As July turns to August, it’s definitely worth taking the time to thin out your fruit and vegetable plants to ensure your harvests are tastier and healthier, says Amateur Gardening’s expert, Bob Flowerdew, who’s dedicated to organic methods.
As Bob points out, crops and flowers can do significantly better if they have 'more sun, more water, more space and more airflow'. And he advises that thinning out crops in your raised garden beds or in fruit trees is the easiest way to improve all four, even at this late stage in the growing season.
'When you reduce the number of plants, those remaining have more of everything between them,' he says. 'This goes double for the crops on the plant. When you reduce the number of apples left on the tree, each remaining fruit will swell more. The final crop becomes higher quality as well as fatter.'
Be ruthless to improve cropping
'You can rarely over-thin,' Bob points out. 'The fewer crops left, the better each cropping.' Diseased, damaged, misshapen and crowded crops are obvious elements to take out during thinning, he adds.
'More of the same competing for limited resources means that the final harvest would have to be divided among more, smaller units, which means more to be picked and processed,' he says. 'If that total number is reduced by thinning, even at this late stage, there are far fewer and larger specimens to be harvested at the end.'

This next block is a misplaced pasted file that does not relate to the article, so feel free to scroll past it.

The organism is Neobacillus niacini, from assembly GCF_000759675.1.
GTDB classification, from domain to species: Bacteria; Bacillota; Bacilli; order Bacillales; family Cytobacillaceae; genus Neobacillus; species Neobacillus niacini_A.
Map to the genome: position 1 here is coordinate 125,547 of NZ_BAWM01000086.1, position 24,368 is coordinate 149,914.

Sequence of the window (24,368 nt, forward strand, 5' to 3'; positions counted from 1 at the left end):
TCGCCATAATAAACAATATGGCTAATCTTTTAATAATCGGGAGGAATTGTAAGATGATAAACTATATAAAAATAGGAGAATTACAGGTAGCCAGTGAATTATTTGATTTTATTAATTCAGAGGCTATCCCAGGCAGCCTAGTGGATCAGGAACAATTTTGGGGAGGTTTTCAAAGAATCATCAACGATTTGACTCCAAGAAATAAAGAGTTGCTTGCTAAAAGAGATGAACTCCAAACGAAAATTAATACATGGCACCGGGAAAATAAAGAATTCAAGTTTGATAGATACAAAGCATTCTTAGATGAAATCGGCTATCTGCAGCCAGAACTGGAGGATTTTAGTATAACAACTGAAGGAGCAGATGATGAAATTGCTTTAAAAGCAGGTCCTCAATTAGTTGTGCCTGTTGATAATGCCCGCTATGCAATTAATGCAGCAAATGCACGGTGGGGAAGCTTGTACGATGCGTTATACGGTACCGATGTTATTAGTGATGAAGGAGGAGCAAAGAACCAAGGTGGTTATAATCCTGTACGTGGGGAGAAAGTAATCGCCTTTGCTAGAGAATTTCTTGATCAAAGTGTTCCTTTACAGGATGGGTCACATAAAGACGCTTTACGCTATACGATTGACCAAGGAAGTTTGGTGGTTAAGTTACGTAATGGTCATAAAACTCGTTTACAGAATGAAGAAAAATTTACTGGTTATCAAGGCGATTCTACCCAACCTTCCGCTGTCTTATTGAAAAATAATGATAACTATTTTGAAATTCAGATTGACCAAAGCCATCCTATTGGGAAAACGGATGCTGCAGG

Whether you have a small vegetable garden, are growing vegetables in pots or harvesting fruit from your trees, Bob's method is to thin out plants, and any crops, as soon as they can be identified. He then repeats the exercise again and again as the remaining plants begin to fill out.
Tips for beginners
Tackling thinning out can be daunting if you’re new to growing fruit and vegetables, but with patience and the right equipment, it becomes a satisfying job.
'Make sure to use sharp tools when removing plants so you don't damage the roots of the ones that remain,' says Lindsey Hyland, gardening expert and founder of website Urban Organic Yield.
'Also, take your time and be patient when thinning out your crops – it can be a slow and tedious process, but it will be worth it in the end.'
What to do with the waste
If you’re keen on making the most of your kitchen garden, the thinnings of leafy vegetables, carrots, radish, turnips and onions are usually more succulent than older plants and can be eaten.
Emma Loker, expert gardener at DIY Garden, likes to add thinned pea, herb and cabbage shoots to salads, 'for a pop of earthy flavor'.
Unripe fruits are not so good, so Bob chops them up and uses them as a means of attracting birds into the garden. 'Leave them under trees, as they will also act as a decoy for both birds and other pests such as wasps, which might damage your thriving plants.'
Jayne Dowle is an award-winning gardening, homes and property writer who writes for publications including Sunday Times Home, Times Bricks & Mortar, Grand Designs, House Beautiful and The Spectator. She was awarded the Garden Journalist of the Year accolade at the Property Press Awards in 2021.
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